Special Guest - Leo Nocentelli (The Meters)
Known throughout the music industry as the “funkiest, fast-fingered” guitarist there is, a musician who can control your mind, body and soul with his experience, superior talent, musical mastery and inimitable style, he is LEO NOCENTELLI.
Leo is the lead guitarist, composer, innovator and the musical originator of the syncopated funk-style that won international acclaim for him and the band known as the “Pioneers of Funk”, The Meters, the Grammy’s 2001 Lifetime Achievement Award Winners.
In the two decades plus, Leo’s sound and styles, ranging from Funk, Blues, Jazz, Hip-hop, Rap to Rock, have added to the creation of his own unique brand of blazing musicianship. He has accompanied and collaborated with artists as varied as his style.
As the sole writer of such hits as (to name a few) of Cissy Strut, Look A Py Py, Same Ol’ Thing, Rigor Mortis, Funky Miracle, 9 to 5, Ease Back, Lonesome and unwanted People, The World Is A Little Bit Under The Weather, and Cordova (and at times generously sharing credits with a vehicle he called The Meters), Nocentelli gained early recognition amongst his peers.
Over the years, Leo has continued to write well over 200 songs individually, as well as collaboratively, adding to an already charted list of hits such as, People Say, Ain’t No Use, Fire On the Bayou, and the Mardi Gras anthem, Hey Pocky Way (the last two songs were recorded by the Grammy Award winning Neville Brothers).
In the recording studio, Leo has identifiably proven that his original innovation in mastering his sound has gained the respect and demand that has led him to become a “featured” guitarist. In addition to recording with a distinguished list of his peers, Leo has recorded with a list of Grammy Award Winners such as, Stevie Wonder, Bonnie Raitt, The Winans, The Supremes, The Temptations, Paul McCartney, Dr. John, Sting, Peter Gabriel, Robert Palmer, George Duke, The Dells, Jack Bruce, Manhattan Transfer, Bobby Womack, Al McKay, (Earth, Wind & Fire), and Robbie Robertson. The list continues with Academy Award winner Robert Mitchum. Other artists Leo has recorded with include, Mavis Staple, Etta James, Maceo Parker, Professor Longhair, Willie T, James Black, Lee Dorsey, James Booker and Jesse Roden.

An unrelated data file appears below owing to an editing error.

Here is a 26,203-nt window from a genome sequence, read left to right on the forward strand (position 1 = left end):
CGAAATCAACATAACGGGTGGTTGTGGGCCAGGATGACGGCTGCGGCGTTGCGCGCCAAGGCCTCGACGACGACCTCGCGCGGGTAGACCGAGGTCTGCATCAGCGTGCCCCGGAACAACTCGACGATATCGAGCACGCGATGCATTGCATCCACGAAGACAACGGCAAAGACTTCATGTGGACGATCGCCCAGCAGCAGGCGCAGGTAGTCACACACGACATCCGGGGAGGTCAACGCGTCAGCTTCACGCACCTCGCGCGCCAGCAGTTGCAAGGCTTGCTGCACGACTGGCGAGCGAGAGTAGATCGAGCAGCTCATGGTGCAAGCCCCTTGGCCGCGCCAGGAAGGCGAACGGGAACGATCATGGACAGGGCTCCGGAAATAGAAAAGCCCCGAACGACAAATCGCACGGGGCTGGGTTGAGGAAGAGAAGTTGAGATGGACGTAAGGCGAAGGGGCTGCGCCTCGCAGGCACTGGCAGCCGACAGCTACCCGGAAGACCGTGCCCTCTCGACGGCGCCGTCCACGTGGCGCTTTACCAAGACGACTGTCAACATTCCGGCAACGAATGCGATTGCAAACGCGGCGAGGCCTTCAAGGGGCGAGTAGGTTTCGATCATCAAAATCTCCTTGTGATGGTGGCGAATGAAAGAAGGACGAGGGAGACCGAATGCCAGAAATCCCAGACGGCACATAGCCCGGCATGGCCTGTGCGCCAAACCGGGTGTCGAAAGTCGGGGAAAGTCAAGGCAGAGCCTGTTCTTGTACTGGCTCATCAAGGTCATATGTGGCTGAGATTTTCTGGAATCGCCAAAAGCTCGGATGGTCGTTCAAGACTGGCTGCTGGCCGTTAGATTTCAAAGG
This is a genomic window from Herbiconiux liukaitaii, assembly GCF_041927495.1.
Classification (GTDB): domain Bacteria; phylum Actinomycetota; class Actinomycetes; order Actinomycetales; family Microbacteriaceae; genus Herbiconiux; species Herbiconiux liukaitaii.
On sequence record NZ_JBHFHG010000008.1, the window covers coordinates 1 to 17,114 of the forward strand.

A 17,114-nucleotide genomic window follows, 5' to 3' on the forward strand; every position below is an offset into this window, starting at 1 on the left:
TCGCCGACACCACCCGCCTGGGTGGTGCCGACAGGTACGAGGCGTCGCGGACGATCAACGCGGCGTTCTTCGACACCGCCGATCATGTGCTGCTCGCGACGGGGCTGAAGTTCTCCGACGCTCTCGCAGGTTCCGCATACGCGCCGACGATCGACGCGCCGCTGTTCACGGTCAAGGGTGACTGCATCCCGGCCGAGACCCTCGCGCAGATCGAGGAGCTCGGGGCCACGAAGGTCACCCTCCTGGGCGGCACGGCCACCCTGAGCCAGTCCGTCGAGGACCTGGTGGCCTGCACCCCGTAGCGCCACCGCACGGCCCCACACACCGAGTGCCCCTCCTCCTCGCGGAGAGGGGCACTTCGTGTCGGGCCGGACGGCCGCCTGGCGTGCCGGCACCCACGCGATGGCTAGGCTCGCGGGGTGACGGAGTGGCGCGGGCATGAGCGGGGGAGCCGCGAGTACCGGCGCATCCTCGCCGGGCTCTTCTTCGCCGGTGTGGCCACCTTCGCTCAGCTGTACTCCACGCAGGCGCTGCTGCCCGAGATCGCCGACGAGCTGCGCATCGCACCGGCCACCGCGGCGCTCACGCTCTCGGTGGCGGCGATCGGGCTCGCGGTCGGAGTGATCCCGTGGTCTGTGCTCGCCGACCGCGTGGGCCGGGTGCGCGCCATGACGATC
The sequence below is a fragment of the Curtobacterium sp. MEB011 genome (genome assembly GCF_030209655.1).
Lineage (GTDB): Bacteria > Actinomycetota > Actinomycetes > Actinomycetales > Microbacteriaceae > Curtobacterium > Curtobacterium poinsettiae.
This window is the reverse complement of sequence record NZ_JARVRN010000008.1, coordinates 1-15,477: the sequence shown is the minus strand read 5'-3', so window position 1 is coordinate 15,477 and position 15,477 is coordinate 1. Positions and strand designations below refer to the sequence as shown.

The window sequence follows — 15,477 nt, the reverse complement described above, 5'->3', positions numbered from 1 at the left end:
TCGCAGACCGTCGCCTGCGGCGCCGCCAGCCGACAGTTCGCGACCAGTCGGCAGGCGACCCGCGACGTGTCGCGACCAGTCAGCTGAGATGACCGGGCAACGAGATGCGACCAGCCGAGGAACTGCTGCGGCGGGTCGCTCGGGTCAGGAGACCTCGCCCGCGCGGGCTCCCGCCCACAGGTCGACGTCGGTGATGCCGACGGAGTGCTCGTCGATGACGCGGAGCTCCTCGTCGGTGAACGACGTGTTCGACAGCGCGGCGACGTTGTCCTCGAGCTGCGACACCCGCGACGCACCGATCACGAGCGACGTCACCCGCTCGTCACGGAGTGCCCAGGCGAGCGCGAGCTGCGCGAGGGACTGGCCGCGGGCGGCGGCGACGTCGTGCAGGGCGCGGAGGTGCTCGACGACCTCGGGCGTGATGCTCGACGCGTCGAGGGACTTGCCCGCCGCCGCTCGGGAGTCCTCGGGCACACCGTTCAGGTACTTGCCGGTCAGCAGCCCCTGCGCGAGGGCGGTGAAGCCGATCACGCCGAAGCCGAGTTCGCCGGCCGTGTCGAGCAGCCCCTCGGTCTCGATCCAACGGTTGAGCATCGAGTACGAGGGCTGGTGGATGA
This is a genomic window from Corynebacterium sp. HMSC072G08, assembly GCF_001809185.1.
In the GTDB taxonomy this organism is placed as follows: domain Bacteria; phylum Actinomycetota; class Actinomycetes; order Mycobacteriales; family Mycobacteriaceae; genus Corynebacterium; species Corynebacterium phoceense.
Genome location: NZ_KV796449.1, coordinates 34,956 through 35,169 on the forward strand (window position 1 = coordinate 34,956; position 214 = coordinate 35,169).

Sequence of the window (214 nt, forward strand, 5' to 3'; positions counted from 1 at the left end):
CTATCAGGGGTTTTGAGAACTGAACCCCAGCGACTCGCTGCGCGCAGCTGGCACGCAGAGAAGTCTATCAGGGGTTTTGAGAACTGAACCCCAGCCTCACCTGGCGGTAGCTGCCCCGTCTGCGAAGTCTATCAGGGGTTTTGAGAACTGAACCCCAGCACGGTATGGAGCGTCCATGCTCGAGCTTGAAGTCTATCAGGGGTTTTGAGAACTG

Five years and four albums into a career that’s found them drawing circles around the lower 48, building a burgeoning national fan base, Dangermuffin embodies a curious paradox. The themes found within their striking new collection, Olly Oxen Free, sum up that juxtaposition. This Folly Beach, S.C.-based trio is clearly at peace with themselves and their career, while keeping up a constant pursuit of truth.
The seeds they’ve planted at major festivals around the nation grow as fast as the mileage on their odometer, yet they dream and sing of home with a yearning passion. Most strikingly, the band’s musical execution remains refreshingly simple, belying a staggering lyrical and thematic depth behind each individual song.
Behind the virtuosic rhythms of drummer Steven Sandifer, the group seamlessly segues from calypso to world beat to a down-home shuffle, often within the same song. When guitarist Mikie Sivilli steps in with a powerful slide-driven lead, one might even venture to call it Southern rock. But by the time songwriter Dan Lotti sings the first words of another verse with his unmistakable light rasp, the listener is undeniably back on the beach, pondering both the world’s pleasures and ills through sandy toes.
Olly Oxen Free demonstrates heightened ambitions and a refined, road-polished outfit ready to take on even more. Opener ‘Slumber’ greets us with an enveloping sense of hope. The ska beat of ‘Battle’ gives way to a fierce guitar solo, before ‘200 Degrees’ comes in batting cleanup. The fourth track on the disc, that song’s memorable riff serves as an epic reminder that Dangermuffin has no plans to rest on their laurels. Recorded at Truphonic Studios in Charleston with producer MJ Fick, even the album’s peaceful acoustic interlude, ‘Jaula,’ feels like a breath of fresh ocean air; an unexpected, serene eye of a perfect summer storm.
From ‘Homestead’ to ‘Rattle the Cage,’ Lotti’s songwriting encourages us to be free, revel in the simple beauty of our complicated lives, and always seek out healing answers. Like the cry bellowed during a children’s game of hide-and-seek, Olly Oxen Free signals that it’s safe to come out from our hiding spots, gather together, and celebrate late into the evening. Dangermuffin is more ready than ever to provide the soundtrack.